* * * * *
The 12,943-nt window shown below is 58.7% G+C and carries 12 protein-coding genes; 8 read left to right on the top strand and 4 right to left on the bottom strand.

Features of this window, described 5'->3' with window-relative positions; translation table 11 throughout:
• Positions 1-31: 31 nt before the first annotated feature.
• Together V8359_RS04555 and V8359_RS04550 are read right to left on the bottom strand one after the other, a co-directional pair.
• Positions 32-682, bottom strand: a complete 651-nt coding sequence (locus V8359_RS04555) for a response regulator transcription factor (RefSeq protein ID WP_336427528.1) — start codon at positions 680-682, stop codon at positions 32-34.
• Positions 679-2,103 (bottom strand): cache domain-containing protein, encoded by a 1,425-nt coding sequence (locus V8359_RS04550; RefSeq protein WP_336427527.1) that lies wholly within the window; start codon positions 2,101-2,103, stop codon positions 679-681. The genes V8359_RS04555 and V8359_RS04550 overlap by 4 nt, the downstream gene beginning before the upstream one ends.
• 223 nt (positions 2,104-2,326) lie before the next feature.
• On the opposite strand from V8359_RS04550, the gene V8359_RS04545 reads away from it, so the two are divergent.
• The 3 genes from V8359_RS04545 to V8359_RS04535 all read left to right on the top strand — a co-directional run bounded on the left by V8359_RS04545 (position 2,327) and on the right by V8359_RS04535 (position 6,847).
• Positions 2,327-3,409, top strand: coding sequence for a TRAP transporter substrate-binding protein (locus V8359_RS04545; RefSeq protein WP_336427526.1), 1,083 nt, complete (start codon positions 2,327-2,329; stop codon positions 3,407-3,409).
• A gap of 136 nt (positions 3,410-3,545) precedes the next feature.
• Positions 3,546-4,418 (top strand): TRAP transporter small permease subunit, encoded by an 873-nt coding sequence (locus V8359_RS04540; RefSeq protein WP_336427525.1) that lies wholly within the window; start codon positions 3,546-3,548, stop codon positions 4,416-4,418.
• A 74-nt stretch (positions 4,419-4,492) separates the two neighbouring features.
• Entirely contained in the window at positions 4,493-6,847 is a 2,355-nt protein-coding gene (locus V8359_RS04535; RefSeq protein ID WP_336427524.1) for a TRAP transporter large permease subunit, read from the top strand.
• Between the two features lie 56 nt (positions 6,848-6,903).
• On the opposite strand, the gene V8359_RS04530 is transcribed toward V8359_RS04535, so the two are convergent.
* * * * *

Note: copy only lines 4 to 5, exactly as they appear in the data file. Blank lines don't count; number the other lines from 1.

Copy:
• Together V8359_RS04555 and V8359_RS04550 are read right to left on the bottom strand one after the other, a co-directional pair.
• Positions 32-682, bottom strand: a complete 651-nt coding sequence (locus V8359_RS04555) for a response regulator transcription factor (RefSeq protein ID WP_336427528.1) — start codon at positions 680-682, stop codon at positions 32-34.